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'Arrogant' Cricket Australia slammed in damning report

Administrators partly to be blamed for ball-tampering scandal that led to the suspension of three players, says review.

"Arrogant", "controlling" and hell-bent on "winning at all costs".

That's how Australian cricket's governing body has been described in a damning new report examining the sport's culture and running in the country. 

Released on Monday, the wide-ranging review of Cricket Australia (CA) was commissioned in March after a ball-tampering scandal rocked the national team during its South Africa tour. 

The report by The Ethics Centre, an independent non-profit group, said administrators should bear as much blame as former captain Steve Smith, former vice-captain David Warner and batsman Cameron Bancroft, who were all suspended for conspiring to cheat by changing the condition of the ball by rubbing it with a piece of yellow sandpaper.

"Australian cricket has lost its balance and has stumbled badly," the review said in its executive summary. "The reputation of the game of cricket, as played by men, has been tainted.

"The most common description of CA is as arrogant and controlling. The core complaint is that the organisation does not respect anyone other than its own."

The 147-page report, based on interviews with players, sponsors and other stakeholders, said CA had consistently failed to live up to its values and principles and a culture of disrespect and bullying ran through the organisation.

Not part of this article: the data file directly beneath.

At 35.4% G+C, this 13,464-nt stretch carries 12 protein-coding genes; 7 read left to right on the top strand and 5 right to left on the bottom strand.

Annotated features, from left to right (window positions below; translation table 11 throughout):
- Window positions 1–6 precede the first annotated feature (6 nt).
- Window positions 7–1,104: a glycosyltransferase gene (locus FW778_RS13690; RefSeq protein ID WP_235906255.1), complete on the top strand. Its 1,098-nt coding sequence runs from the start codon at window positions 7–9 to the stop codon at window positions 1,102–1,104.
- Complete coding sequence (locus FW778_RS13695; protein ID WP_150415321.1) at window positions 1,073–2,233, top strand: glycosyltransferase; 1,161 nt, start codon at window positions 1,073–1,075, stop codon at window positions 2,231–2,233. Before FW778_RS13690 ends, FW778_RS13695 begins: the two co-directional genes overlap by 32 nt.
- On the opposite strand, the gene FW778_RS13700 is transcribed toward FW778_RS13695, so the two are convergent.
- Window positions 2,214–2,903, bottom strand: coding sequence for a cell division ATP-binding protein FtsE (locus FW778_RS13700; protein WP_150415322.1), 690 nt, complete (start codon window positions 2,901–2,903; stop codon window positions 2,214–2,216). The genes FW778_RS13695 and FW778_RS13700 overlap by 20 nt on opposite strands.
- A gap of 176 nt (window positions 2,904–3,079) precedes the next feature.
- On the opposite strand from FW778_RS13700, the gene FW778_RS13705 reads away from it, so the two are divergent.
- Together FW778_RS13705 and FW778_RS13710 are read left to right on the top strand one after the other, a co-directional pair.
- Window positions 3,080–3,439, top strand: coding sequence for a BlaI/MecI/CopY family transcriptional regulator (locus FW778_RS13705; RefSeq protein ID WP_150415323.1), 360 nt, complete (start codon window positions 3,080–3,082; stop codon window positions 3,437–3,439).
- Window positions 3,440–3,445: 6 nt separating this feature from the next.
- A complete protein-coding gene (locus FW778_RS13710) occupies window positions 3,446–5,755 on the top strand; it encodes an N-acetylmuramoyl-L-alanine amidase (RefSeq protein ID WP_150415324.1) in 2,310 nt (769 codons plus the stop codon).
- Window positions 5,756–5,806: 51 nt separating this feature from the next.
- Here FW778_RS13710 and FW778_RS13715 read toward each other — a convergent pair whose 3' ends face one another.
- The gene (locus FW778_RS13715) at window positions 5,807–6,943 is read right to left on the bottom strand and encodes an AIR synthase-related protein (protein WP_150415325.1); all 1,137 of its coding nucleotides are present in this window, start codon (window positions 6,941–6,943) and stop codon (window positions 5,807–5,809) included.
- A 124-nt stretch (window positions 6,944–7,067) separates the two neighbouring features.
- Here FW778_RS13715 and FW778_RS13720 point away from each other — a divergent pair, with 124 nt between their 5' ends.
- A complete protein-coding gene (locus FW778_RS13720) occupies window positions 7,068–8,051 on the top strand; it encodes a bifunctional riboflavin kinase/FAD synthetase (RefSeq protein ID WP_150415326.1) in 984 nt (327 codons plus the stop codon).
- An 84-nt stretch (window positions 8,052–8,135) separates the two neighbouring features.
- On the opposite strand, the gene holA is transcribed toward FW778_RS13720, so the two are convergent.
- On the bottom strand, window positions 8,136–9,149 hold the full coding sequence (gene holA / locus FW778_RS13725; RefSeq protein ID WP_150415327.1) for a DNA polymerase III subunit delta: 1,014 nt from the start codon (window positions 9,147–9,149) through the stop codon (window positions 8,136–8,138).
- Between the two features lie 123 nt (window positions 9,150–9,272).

'Institutional failures'

The ball-tampering revelations plunged Australia's team into crisis earlier this year.

Smith and Warner were suspended for 12 months for their role, while Bancroft - who was tasked to do the on-field tampering and was caught on camera - was handed a nine-month ban. 

The review warned that the ball-tampering incident should not be seen as an aberration or the failure of a handful of players.

The report also added that selection for the national team should be as much about a player's character as his or her skills on the pitch.

David Peever, CA chairman, said some good would come from the 42 recommendations in the report.

"We didn't put sufficient emphasis on the spirit of the game in our pursuit of wanting to be the very best we could on the field," he said.

"That has been recognised and we're using the report now as an opportunity to do better."

Tim Paine, who was promoted to team captain after the scandal, said he is not surprised by the report's findings.

"Potentially for a little bit, I think we got a little bit wrapped up in our own self-importance," he told reporters on Monday.

"We're the lucky ones playing for Australia. It's not our cricket team, it's Australia's cricket team, and I think for a little while, we lost that."

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